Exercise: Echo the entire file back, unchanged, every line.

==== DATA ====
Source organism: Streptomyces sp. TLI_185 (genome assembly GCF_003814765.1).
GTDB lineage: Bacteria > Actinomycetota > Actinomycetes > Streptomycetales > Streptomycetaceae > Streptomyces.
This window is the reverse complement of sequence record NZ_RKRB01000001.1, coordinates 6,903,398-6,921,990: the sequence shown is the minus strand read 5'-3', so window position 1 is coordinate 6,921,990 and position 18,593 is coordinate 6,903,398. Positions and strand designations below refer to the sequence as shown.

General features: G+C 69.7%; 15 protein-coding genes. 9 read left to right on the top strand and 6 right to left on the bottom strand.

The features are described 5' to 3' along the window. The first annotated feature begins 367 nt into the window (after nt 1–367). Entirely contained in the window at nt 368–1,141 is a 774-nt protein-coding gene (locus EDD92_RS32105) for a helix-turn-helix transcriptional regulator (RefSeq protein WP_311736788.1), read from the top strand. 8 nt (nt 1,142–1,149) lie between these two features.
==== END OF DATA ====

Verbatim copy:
Source organism: Streptomyces sp. TLI_185 (genome assembly GCF_003814765.1).
GTDB lineage: Bacteria > Actinomycetota > Actinomycetes > Streptomycetales > Streptomycetaceae > Streptomyces.
This window is the reverse complement of sequence record NZ_RKRB01000001.1, coordinates 6,903,398-6,921,990: the sequence shown is the minus strand read 5'-3', so window position 1 is coordinate 6,921,990 and position 18,593 is coordinate 6,903,398. Positions and strand designations below refer to the sequence as shown.

General features: G+C 69.7%; 15 protein-coding genes. 9 read left to right on the top strand and 6 right to left on the bottom strand.

The features are described 5' to 3' along the window. The first annotated feature begins 367 nt into the window (after nt 1–367). Entirely contained in the window at nt 368–1,141 is a 774-nt protein-coding gene (locus EDD92_RS32105) for a helix-turn-helix transcriptional regulator (RefSeq protein WP_311736788.1), read from the top strand. 8 nt (nt 1,142–1,149) lie between these two features.